Until a few years ago occupant of the chair[Pg 233] of logic at Columbia University, Professor Hyslop is unquestionably one of the most conspicuous figures in psychical research in this or any other country. Like Professor Sidgwick, he first became interested in the subject through religious doubt, and forthwith attacked its problems with the zeal of a man whose principal characteristics are intense enthusiasm, resourcefulness of wit, and intellectual fearlessness. As everybody knows, his experiences with Mrs. Piper led him to unite with Hodgson and Myers in regarding the spiritistic hypothesis as the only one capable of explaining all the phenomena encountered. But he is none the less able and eager to expose fraud wherever found, and if only from the police view-point his society will undoubtedly do good work. Associated with him are many of the American investigators formerly identified with the English society; some of whom, notably Prof. William James of Harvard, the dean of psychical research in the United States, also keep up their connection with the parent organization.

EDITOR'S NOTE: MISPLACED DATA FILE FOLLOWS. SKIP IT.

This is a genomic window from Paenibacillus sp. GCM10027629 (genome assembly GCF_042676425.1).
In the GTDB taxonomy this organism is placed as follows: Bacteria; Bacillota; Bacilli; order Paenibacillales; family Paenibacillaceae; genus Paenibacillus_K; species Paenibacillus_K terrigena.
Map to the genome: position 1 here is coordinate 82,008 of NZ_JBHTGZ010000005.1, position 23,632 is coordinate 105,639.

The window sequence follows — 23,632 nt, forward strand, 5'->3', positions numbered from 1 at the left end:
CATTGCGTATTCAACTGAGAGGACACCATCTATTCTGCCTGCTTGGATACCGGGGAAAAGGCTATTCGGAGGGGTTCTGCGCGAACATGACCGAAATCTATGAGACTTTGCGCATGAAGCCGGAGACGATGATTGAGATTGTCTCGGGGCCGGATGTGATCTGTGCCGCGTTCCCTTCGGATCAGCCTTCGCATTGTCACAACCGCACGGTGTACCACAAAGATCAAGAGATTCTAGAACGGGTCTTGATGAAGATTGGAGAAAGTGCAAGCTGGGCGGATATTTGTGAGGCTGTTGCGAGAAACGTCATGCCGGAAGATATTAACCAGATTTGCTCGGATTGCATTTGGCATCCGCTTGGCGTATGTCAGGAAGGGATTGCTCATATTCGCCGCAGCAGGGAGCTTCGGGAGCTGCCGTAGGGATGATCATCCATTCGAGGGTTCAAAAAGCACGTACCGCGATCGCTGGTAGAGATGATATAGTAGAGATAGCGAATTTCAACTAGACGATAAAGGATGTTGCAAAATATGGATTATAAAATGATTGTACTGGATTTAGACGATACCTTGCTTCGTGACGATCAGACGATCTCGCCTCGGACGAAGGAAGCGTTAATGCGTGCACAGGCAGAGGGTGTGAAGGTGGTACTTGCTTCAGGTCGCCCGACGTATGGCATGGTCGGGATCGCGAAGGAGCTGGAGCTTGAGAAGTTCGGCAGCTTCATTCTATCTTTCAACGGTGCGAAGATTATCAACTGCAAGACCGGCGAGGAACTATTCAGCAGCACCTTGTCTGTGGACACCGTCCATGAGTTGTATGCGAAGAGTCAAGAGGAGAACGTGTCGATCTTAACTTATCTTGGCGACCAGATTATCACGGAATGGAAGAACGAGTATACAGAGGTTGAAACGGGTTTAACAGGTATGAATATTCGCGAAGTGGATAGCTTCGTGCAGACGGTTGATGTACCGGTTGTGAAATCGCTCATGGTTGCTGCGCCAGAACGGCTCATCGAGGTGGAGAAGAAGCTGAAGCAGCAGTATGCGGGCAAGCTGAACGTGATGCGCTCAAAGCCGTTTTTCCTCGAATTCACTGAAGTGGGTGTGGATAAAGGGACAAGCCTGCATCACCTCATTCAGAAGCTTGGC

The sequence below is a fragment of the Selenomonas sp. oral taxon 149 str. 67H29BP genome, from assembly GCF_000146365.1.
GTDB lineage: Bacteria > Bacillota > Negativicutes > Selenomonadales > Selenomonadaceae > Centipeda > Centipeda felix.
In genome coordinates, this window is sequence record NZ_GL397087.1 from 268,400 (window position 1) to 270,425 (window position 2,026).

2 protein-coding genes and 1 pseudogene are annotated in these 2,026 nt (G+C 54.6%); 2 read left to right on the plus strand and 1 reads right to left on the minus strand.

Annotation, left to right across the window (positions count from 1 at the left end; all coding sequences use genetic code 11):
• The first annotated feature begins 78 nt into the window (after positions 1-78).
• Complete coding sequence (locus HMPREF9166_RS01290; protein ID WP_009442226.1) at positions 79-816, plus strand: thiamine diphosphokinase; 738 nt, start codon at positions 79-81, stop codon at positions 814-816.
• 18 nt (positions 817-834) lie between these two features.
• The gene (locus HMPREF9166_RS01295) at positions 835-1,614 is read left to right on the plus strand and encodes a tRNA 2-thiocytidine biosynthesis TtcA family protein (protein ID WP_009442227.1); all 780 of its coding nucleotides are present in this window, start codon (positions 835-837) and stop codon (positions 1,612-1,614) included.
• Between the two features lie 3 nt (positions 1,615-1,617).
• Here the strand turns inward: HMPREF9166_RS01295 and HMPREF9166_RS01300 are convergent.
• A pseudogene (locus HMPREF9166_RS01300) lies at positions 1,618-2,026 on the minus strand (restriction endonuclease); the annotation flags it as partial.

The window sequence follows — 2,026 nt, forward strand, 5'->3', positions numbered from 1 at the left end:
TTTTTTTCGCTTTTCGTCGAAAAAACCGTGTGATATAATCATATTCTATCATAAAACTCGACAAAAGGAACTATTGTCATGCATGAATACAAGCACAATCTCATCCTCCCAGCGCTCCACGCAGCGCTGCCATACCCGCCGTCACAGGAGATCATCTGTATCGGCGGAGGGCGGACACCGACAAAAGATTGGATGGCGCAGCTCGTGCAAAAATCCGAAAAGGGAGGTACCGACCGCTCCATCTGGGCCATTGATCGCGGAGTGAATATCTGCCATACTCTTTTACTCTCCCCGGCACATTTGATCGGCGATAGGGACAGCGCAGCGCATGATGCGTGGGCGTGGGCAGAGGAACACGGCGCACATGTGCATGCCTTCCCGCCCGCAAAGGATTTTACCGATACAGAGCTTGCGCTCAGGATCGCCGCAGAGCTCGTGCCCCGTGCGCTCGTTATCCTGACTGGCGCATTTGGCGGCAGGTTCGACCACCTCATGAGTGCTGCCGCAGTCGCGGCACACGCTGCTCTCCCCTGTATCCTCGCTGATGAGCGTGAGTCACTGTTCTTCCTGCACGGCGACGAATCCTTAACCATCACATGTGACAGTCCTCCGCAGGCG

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« Reply #201 on: November 15, 2009, 05:53:42 am »